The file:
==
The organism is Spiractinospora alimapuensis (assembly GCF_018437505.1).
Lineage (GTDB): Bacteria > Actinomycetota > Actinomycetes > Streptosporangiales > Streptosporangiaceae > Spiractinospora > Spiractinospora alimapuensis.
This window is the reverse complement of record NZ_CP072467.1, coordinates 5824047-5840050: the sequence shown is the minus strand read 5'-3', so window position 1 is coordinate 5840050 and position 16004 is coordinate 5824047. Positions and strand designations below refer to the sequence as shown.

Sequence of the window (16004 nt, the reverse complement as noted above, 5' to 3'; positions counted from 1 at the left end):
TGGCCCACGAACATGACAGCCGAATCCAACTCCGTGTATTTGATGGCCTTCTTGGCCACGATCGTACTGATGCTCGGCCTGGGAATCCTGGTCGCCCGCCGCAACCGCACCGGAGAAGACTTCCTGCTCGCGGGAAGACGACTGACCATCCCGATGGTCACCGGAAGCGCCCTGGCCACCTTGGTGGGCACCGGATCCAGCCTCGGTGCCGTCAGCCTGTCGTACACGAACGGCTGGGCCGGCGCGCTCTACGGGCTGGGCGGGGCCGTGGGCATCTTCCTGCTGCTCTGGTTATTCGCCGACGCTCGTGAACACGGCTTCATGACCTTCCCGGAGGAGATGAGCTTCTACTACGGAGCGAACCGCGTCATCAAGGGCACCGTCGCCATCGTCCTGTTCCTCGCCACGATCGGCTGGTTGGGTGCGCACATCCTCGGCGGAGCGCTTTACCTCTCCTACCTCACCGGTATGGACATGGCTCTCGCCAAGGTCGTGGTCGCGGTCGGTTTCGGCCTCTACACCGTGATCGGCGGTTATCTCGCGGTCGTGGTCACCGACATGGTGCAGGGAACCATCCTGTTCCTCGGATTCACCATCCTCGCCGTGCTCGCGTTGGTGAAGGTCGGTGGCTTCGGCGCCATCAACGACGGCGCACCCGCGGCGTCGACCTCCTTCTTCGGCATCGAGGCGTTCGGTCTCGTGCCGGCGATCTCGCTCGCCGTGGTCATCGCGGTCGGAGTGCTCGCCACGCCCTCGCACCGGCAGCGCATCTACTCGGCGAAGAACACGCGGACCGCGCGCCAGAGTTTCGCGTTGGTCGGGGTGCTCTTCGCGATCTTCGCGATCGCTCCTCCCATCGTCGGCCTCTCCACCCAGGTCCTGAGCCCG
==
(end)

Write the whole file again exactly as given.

The organism is Spiractinospora alimapuensis (assembly GCF_018437505.1).
Lineage (GTDB): Bacteria > Actinomycetota > Actinomycetes > Streptosporangiales > Streptosporangiaceae > Spiractinospora > Spiractinospora alimapuensis.
This window is the reverse complement of record NZ_CP072467.1, coordinates 5824047-5840050: the sequence shown is the minus strand read 5'-3', so window position 1 is coordinate 5840050 and position 16004 is coordinate 5824047. Positions and strand designations below refer to the sequence as shown.

Sequence of the window (16004 nt, the reverse complement as noted above, 5' to 3'; positions counted from 1 at the left end):
TGGCCCACGAACATGACAGCCGAATCCAACTCCGTGTATTTGATGGCCTTCTTGGCCACGATCGTACTGATGCTCGGCCTGGGAATCCTGGTCGCCCGCCGCAACCGCACCGGAGAAGACTTCCTGCTCGCGGGAAGACGACTGACCATCCCGATGGTCACCGGAAGCGCCCTGGCCACCTTGGTGGGCACCGGATCCAGCCTCGGTGCCGTCAGCCTGTCGTACACGAACGGCTGGGCCGGCGCGCTCTACGGGCTGGGCGGGGCCGTGGGCATCTTCCTGCTGCTCTGGTTATTCGCCGACGCTCGTGAACACGGCTTCATGACCTTCCCGGAGGAGATGAGCTTCTACTACGGAGCGAACCGCGTCATCAAGGGCACCGTCGCCATCGTCCTGTTCCTCGCCACGATCGGCTGGTTGGGTGCGCACATCCTCGGCGGAGCGCTTTACCTCTCCTACCTCACCGGTATGGACATGGCTCTCGCCAAGGTCGTGGTCGCGGTCGGTTTCGGCCTCTACACCGTGATCGGCGGTTATCTCGCGGTCGTGGTCACCGACATGGTGCAGGGAACCATCCTGTTCCTCGGATTCACCATCCTCGCCGTGCTCGCGTTGGTGAAGGTCGGTGGCTTCGGCGCCATCAACGACGGCGCACCCGCGGCGTCGACCTCCTTCTTCGGCATCGAGGCGTTCGGTCTCGTGCCGGCGATCTCGCTCGCCGTGGTCATCGCGGTCGGAGTGCTCGCCACGCCCTCGCACCGGCAGCGCATCTACTCGGCGAAGAACACGCGGACCGCGCGCCAGAGTTTCGCGTTGGTCGGGGTGCTCTTCGCGATCTTCGCGATCGCTCCTCCCATCGTCGGCCTCTCCACCCAGGTCCTGAGCCCG